For all of the years of silence at 19th and Q streets, the racket this week was somewhat surprising.
Power tools. The thumping of hammers. The repetitive beeps of a construction vehicle backing up. A couple of guys wearing hard hats and carrying two-by-fours into a fortified ditch.
It’s nice to see some activity in this long-empty lot at the intersection’s southwest corner, and not just the same old overgrown grass surrounded by a barbed-wire fence secured with a rusty chain.
The desolation is not at all unlike that of many other, seemingly abandoned lots that dot Sacramento’s landscape. They are eyesores and magnets for trash. But more than that, they are all-too-visible downers in a city that’s almost high over being on the upswing again.
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Yet the emptiness of this particular lot at 19 and Q streets, where I was so excited to see work being done on Thursday, has always been particularly striking.
Probably because it sits in the shadow of the oh, so snazzy Safeway shopping center. Or maybe because it’s two blocks from The Sacramento Bee, and I walk by it all the time. Either way, the juxtaposition is further evidence of the uneven development in midtown and downtown, and a reminder of all that remains to be done to fill in those gaps.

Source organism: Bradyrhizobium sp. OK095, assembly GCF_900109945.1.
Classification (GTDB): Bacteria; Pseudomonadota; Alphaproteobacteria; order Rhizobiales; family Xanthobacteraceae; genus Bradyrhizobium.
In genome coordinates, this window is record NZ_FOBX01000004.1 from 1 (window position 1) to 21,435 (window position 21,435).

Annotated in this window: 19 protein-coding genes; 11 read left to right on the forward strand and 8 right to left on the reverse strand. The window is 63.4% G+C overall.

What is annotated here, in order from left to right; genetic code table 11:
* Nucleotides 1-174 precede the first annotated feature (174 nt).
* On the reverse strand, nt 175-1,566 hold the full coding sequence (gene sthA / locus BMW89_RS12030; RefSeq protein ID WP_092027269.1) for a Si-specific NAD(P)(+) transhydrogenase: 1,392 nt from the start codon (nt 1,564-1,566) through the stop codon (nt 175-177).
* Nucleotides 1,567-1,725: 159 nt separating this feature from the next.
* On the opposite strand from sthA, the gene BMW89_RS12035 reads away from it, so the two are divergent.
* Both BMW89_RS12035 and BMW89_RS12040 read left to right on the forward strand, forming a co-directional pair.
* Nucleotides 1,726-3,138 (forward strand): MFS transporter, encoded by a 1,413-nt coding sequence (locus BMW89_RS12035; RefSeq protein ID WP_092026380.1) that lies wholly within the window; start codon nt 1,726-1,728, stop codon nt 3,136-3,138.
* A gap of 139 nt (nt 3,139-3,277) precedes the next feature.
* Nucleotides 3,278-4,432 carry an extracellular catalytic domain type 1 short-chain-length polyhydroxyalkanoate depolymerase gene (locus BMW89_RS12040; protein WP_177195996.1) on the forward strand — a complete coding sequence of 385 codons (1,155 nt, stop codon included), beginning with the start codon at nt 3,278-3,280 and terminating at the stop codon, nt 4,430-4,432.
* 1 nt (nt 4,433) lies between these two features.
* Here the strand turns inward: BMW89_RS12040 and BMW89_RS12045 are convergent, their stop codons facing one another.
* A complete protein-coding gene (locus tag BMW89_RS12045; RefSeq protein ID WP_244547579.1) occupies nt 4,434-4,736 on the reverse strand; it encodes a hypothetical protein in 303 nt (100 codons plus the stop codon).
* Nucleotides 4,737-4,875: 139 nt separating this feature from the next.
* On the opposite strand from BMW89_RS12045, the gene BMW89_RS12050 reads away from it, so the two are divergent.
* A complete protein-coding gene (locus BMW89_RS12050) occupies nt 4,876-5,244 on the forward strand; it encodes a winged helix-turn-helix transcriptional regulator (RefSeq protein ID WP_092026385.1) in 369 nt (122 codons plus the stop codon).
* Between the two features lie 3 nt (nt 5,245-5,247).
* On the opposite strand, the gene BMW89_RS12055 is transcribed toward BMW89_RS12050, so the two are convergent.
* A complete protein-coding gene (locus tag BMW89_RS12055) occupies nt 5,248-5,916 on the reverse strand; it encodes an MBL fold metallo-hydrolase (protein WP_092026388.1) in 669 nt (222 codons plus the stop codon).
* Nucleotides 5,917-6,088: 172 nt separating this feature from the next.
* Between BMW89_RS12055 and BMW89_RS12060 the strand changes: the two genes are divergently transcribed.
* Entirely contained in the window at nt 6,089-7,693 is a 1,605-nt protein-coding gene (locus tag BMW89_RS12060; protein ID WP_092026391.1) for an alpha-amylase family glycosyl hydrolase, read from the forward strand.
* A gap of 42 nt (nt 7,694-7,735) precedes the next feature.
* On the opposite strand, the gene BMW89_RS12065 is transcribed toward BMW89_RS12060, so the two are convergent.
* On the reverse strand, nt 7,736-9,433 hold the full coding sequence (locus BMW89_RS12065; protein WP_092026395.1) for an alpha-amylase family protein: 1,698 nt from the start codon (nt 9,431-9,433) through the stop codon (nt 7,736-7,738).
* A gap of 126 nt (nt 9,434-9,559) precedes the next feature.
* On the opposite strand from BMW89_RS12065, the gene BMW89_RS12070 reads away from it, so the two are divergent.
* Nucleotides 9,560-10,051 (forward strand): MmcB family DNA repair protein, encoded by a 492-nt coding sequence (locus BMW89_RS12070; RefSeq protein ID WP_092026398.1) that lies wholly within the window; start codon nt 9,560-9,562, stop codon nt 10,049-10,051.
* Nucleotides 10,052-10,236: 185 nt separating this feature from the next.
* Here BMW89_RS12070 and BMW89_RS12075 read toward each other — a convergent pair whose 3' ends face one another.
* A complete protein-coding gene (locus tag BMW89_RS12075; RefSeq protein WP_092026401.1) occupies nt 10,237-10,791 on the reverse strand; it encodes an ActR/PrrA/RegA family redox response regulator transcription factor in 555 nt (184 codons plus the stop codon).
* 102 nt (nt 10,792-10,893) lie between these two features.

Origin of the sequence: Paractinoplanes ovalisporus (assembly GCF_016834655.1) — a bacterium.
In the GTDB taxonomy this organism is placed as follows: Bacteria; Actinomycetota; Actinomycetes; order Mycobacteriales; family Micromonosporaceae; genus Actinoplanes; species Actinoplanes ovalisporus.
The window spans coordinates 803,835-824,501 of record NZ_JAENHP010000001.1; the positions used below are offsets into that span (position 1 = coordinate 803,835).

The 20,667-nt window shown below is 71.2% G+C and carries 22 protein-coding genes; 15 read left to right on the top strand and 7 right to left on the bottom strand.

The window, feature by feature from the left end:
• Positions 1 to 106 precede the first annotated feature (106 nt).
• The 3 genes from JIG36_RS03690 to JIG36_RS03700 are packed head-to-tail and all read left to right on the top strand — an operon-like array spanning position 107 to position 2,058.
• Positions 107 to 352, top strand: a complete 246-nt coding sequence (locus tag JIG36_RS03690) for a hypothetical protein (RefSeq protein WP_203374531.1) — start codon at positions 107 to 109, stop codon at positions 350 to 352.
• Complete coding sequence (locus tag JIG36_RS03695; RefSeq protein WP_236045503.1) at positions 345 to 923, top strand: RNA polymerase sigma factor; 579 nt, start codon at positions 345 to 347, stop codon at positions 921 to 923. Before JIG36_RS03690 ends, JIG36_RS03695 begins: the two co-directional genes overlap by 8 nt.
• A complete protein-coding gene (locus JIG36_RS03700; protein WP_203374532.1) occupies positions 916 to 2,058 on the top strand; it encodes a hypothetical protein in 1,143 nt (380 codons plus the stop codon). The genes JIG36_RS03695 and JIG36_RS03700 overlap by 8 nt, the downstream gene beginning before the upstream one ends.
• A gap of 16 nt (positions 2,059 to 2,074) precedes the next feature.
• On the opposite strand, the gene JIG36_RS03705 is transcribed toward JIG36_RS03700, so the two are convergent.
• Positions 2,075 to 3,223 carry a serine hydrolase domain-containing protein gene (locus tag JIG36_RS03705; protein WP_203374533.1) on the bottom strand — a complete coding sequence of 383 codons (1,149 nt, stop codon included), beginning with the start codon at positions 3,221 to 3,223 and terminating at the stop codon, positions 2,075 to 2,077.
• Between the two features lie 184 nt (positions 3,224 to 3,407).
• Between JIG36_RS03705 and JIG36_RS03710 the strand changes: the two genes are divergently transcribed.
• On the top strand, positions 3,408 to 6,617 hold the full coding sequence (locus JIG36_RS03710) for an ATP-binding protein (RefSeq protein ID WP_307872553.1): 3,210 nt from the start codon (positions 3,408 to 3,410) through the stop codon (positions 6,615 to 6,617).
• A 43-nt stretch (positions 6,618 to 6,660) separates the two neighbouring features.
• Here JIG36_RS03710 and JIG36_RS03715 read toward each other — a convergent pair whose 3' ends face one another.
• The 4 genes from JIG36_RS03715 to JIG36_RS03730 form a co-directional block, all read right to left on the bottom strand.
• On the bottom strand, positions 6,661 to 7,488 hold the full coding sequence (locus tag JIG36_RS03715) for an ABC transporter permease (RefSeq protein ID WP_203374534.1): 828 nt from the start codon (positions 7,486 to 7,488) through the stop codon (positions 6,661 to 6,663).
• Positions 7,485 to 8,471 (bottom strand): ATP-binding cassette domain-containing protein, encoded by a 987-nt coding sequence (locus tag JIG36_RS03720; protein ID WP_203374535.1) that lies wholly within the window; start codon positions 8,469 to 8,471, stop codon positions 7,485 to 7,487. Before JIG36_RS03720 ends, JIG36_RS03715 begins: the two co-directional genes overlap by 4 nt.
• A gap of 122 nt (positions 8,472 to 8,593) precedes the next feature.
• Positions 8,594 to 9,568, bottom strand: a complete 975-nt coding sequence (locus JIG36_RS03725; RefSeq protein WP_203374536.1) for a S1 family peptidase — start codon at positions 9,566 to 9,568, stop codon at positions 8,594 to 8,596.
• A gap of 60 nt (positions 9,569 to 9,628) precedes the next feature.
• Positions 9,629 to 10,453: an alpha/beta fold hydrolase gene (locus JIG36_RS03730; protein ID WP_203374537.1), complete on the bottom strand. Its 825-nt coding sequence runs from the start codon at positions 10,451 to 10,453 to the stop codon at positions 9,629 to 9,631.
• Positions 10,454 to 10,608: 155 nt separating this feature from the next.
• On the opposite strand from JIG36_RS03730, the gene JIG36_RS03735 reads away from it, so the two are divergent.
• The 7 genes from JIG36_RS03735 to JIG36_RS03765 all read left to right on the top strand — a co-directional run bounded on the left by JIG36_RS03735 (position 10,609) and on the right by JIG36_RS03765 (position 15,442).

So, it’s great news that soon there will be a dog park — two of them, actually — on this ugly lot, along with a community garden and public plaza.
Can we say neighborhood gathering spot?
The grid has plenty of parks for humans, but none specifically for dogs and their owners. The project was approved in September by the Sacramento City Council and will be named after Brooks Truitt, the late longtime midtown activist.
It’s the city-run garden that’s under construction now. Work on the dog park starts next year.
My guess is the dog park, which will require some outside fund-raising to get up and running, will get a lot of use. Especially once developer Sotiris Kolokotronis makes good on his plan to build apartments and homes on various empty lots around 19th, 20th and Q streets.
He already has deals to buy several properties, including The Sacramento Bee’s garage between 20th and 21st streets, and is aiming for a multiblock housing and retail complex called Midtown Quarters.
And then, just like that, poof! No more eyesores.
Selfishly, I’m looking forward to more activity in what’s now a relatively quiet corner of midtown. Anything will be better than the eerie silence of empty lots.